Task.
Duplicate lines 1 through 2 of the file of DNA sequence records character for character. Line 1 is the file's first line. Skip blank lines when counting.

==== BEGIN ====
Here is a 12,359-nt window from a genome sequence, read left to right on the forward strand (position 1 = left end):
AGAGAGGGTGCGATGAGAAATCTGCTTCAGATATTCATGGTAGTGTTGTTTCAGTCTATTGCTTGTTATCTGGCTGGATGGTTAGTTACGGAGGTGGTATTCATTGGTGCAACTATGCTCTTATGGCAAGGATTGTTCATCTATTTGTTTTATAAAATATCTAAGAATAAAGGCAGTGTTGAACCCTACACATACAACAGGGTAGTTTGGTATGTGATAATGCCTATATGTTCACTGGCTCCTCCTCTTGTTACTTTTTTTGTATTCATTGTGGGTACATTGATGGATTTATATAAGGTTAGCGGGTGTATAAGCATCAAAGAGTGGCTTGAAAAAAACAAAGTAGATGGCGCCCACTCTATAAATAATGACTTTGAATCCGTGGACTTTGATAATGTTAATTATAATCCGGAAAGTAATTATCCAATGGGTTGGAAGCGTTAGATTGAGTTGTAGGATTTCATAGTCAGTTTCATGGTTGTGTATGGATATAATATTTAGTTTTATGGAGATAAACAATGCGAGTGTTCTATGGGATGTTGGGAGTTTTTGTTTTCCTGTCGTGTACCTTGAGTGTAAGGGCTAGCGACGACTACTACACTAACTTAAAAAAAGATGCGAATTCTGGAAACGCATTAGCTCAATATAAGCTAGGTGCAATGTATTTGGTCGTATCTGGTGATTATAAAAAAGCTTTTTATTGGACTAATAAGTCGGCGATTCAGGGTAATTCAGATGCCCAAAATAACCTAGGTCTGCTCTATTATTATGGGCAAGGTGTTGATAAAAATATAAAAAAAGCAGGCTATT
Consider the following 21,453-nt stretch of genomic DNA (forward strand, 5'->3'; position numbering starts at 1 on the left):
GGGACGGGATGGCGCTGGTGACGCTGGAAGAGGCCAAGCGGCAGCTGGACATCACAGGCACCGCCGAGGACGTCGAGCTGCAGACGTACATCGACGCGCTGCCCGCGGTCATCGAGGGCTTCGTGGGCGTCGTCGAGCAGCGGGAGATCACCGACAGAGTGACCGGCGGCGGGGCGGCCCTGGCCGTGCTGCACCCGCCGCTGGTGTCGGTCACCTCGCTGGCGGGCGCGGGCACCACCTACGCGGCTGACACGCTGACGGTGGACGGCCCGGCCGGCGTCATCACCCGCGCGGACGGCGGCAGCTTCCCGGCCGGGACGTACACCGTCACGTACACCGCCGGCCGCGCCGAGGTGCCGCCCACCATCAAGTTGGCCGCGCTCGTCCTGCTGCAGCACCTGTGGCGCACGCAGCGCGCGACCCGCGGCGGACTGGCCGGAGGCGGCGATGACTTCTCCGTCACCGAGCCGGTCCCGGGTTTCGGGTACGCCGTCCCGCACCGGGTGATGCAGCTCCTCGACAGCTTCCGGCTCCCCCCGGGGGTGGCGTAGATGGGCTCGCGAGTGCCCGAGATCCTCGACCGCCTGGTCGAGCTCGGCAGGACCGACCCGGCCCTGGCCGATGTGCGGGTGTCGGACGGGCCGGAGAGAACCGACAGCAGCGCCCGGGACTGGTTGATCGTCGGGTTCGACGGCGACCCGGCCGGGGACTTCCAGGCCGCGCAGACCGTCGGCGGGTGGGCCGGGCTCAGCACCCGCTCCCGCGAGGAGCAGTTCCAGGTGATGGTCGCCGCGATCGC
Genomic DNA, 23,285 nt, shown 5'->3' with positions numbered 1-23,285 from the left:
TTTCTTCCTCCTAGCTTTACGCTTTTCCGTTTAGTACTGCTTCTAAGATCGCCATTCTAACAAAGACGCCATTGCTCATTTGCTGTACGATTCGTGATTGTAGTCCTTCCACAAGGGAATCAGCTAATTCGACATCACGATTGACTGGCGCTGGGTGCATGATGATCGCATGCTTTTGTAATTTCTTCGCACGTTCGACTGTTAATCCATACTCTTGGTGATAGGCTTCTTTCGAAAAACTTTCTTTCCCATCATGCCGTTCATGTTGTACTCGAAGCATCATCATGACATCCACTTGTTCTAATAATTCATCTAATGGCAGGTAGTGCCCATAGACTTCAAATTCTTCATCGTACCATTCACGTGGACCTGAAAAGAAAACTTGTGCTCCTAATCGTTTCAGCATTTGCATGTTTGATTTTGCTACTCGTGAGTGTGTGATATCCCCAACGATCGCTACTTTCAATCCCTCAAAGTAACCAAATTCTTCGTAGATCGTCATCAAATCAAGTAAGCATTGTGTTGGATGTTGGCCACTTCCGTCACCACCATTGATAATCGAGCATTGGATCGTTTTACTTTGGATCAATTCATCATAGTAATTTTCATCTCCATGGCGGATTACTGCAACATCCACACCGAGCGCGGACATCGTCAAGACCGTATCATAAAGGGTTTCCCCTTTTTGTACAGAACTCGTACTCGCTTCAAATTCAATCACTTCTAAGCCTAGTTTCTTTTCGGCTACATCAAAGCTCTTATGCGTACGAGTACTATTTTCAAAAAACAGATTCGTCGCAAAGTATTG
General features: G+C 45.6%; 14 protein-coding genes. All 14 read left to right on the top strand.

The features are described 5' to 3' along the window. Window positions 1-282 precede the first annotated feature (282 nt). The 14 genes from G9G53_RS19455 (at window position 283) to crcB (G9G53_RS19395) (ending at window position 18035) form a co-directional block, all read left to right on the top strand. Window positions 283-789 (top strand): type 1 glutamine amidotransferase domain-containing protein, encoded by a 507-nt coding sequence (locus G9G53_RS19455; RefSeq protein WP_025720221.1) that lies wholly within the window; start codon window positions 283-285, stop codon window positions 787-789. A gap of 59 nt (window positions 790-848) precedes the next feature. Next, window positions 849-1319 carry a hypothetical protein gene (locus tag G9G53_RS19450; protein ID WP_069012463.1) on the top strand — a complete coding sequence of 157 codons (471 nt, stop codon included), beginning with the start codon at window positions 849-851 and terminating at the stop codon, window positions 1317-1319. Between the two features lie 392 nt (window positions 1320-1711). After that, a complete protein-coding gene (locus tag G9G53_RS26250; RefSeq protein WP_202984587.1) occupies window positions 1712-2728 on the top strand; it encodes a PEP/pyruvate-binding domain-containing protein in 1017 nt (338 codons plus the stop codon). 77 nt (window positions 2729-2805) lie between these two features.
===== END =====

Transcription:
Here is a 12,359-nt window from a genome sequence, read left to right on the forward strand (position 1 = left end):
AGAGAGGGTGCGATGAGAAATCTGCTTCAGATATTCATGGTAGTGTTGTTTCAGTCTATTGCTTGTTATCTGGCTGGATGGTTAGTTACGGAGGTGGTATTCATTGGTGCAACTATGCTCTTATGGCAAGGATTGTTCATCTATTTGTTTTATAAAATATCTAAGAATAAAGGCAGTGTTGAACCCTACACATACAACAGGGTAGTTTGGTATGTGATAATGCCTATATGTTCACTGGCTCCTCCTCTTGTTACTTTTTTTGTATTCATTGTGGGTACATTGATGGATTTATATAAGGTTAGCGGGTGTATAAGCATCAAAGAGTGGCTTGAAAAAAACAAAGTAGATGGCGCCCACTCTATAAATAATGACTTTGAATCCGTGGACTTTGATAATGTTAATTATAATCCGGAAAGTAATTATCCAATGGGTTGGAAGCGTTAGATTGAGTTGTAGGATTTCATAGTCAGTTTCATGGTTGTGTATGGATATAATATTTAGTTTTATGGAGATAAACAATGCGAGTGTTCTATGGGATGTTGGGAGTTTTTGTTTTCCTGTCGTGTACCTTGAGTGTAAGGGCTAGCGACGACTACTACACTAACTTAAAAAAAGATGCGAATTCTGGAAACGCATTAGCTCAATATAAGCTAGGTGCAATGTATTTGGTCGTATCTGGTGATTATAAAAAAGCTTTTTATTGGACTAATAAGTCGGCGATTCAGGGTAATTCAGATGCCCAAAATAACCTAGGTCTGCTCTATTATTATGGGCAAGGTGTTGATAAAAATATAAAAAAAGCAGGCTATT